Apparently the Peleng 8/2.8 *does* inscribe a complete circle in full-frame 135 format. The Vemar 12/5.6 also projects a circular image on FF-135, but only if the circular lens hood is left in place - it's cheating, gives less than 180 degrees. (I just verified this on my ZX-M.) The Wiki article (to which I've appended mentions of the Vemar 12/5.6 and Pentax DA 10-17) doesn't go into the math, but I compute that 5mm or 6mm is required for circular fisheye on an APS-C sensor. Well, now that I have the ZX-M, I can shoot REAL WIDE with Zenitar, and circular with the Vemar. And I'll still be quite happy with the Zenitar and the DA 10-17 on my K20D. And I can shoot circular on both with the Kenko adapter mounted on appropriate lenses, just not so sharp. Options abound!

For fill-frame de-fishing, I rely on PaintShopPro9, either the Fisheye Correction or Barrel Correction tools. These are the PtTools, licensed and incorporated. Sorry, I just never got into that new-fangled PhotoShop stuff -- old PSP enticed me when it was use-forever shareware, and I've stayed loyal (and the keystrokes are wired into my nervous system).

05-04-2009, 01:17 PM   #20
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QuoteOriginally posted by RioRico Quote
Muchas gracias for all this! I already knew much of the physics/optics, and agree about the usage - I was just looking for labels. I checked a photo encyclopedia - no entry for fisheye! So I defaulted to the Wikipedia article on Fisheye lens and find that... the original is called circular fisheye, and the other is called full-frame fisheye. How mundane! (The last should really be called fill-frame, so as not to be confused with full-frame film/sensor formats. Dang, I hate this ambiguous terminology.)
you are welcome, i guessed you know a thing or two, it was just to set things straight for whomever else might be reading.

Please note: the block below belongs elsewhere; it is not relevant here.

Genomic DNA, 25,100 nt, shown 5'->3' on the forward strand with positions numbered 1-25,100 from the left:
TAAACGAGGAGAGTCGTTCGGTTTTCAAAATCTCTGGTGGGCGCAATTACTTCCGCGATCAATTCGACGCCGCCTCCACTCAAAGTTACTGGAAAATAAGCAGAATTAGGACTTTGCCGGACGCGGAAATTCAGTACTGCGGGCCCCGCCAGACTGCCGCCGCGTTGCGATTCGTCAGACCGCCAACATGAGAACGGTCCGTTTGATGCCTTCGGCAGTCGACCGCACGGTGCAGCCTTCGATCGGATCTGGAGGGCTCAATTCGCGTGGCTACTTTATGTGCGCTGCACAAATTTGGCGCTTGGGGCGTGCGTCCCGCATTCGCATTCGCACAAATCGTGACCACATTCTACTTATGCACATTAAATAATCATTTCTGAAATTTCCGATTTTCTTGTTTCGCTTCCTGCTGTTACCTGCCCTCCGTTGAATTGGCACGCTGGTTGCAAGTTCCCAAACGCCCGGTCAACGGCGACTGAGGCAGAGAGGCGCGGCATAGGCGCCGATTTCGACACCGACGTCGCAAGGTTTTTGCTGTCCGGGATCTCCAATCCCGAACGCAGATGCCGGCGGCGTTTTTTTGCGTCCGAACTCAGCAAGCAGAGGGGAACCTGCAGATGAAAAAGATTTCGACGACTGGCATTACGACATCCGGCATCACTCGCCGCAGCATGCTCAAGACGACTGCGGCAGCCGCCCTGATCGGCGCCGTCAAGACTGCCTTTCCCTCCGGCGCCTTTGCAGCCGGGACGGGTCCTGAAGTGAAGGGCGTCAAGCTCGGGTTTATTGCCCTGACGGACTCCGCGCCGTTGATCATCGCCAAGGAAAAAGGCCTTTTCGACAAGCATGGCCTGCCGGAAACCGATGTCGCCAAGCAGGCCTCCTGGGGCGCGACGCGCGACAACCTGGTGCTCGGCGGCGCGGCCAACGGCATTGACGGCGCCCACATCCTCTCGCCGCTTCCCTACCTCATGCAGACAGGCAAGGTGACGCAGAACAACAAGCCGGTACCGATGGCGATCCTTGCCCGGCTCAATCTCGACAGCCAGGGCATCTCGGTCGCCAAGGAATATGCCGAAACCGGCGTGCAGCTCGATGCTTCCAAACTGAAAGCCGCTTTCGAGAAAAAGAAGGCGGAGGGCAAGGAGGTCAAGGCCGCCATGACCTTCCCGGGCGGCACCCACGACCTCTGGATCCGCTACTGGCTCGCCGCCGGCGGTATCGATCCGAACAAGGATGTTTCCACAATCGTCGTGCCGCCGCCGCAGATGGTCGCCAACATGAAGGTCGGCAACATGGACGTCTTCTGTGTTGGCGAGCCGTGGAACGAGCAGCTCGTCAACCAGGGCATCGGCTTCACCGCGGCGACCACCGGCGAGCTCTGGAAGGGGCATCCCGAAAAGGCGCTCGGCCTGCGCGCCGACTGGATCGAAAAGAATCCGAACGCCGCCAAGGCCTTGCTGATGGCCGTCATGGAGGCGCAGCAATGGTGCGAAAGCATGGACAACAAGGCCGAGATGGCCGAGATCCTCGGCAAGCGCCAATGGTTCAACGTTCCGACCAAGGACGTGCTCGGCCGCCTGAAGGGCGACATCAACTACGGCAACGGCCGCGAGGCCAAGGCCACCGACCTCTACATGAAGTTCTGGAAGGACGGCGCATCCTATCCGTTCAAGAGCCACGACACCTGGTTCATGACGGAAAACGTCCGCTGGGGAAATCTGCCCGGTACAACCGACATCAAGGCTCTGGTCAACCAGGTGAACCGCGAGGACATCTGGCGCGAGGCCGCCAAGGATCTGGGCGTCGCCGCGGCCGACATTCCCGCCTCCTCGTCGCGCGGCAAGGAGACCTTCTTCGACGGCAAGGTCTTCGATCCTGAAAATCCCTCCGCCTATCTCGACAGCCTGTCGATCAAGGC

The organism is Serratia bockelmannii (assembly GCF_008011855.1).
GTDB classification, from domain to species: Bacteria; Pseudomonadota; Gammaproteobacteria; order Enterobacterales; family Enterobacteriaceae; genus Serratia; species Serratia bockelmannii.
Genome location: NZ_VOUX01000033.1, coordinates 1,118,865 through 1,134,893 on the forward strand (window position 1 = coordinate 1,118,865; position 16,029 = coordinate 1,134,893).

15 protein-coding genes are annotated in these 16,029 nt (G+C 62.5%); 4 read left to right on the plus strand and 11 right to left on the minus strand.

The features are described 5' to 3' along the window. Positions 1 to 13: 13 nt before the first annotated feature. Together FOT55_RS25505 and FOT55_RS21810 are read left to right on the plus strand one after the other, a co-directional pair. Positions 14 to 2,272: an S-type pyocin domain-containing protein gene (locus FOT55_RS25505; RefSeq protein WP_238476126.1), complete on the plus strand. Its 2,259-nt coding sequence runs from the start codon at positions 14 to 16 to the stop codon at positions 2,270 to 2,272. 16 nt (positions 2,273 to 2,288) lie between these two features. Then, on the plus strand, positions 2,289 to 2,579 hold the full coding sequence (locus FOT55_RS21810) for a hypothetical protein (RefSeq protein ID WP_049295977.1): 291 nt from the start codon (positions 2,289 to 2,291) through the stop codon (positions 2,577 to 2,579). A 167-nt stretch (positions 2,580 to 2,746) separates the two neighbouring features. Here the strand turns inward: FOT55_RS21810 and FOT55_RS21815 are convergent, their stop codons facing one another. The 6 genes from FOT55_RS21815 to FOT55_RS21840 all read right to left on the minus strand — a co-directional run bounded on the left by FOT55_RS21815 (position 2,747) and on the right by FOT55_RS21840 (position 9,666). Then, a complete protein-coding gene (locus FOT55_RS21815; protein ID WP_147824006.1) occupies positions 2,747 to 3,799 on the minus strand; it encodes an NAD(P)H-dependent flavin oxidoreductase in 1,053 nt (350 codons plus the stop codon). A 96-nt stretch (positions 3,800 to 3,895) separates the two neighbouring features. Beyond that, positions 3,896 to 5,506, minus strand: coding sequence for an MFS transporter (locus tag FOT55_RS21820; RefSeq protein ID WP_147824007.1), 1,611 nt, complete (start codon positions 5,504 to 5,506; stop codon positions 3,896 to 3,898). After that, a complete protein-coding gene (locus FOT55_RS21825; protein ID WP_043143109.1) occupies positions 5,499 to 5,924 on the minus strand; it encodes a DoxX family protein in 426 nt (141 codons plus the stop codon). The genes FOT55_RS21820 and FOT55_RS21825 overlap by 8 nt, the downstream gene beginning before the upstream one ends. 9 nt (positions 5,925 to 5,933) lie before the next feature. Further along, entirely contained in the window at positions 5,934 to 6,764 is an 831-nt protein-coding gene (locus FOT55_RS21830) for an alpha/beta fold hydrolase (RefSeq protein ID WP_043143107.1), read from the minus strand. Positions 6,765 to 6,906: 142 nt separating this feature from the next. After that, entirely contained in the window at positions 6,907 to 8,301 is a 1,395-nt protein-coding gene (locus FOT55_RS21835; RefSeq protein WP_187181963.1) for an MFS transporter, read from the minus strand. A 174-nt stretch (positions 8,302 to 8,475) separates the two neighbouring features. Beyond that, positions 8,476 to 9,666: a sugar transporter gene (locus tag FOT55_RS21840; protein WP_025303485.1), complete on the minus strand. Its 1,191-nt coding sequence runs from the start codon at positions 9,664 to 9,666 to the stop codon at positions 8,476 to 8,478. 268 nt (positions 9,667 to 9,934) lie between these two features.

the terminology is wrong i agree: calling 35mm film "full frame" makes no sense. it's just 35mm, what the hell.. and if a sensor happens to be the same size, okay, we already have a term for that size. there's nothing fuller about it than a compact digital (fingernail sized) sensor.

QuoteQuote:
Apparently the Peleng 8/2.8 *does* inscribe a complete circle in full-frame 135 format. The Vemar 12/5.6 also projects a circular image on FF-135, but only if the circular lens hood is left in place - it's cheating, gives less than 180 degrees. (I just verified this on my ZX-M.) The Wiki article (to which I've appended mentions of the Vemar 12/5.6 and Pentax DA 10-17) doesn't go into the math, but I compute that 5mm or 6mm is required for circular fisheye on an APS-C sensor. Well, now that I have the ZX-M, I can shoot REAL WIDE with Zenitar, and circular with the Vemar. And I'll still be quite happy with the Zenitar and the DA 10-17 on my K20D. And I can shoot circular on both with the Kenko adapter mounted on appropriate lenses, just not so sharp. Options abound!

For fill-frame de-fishing, I rely on PaintShopPro9, either the Fisheye Correction or Barrel Correction tools. These are the PtTools, licensed and incorporated. Sorry, I just never got into that new-fangled PhotoShop stuff -- old PSP enticed me when it was use-forever shareware, and I've stayed loyal (and the keystrokes are wired into my nervous system).
there is no "use-forever shareware". the only thing which guarantees "forever" in any way is opensource (by design, and also in practice). this is why i prefer to stay away from any non-open software, even if it is "free as in beer" (money is not the only factor), life is just too short
05-04-2009, 04:44 PM   #21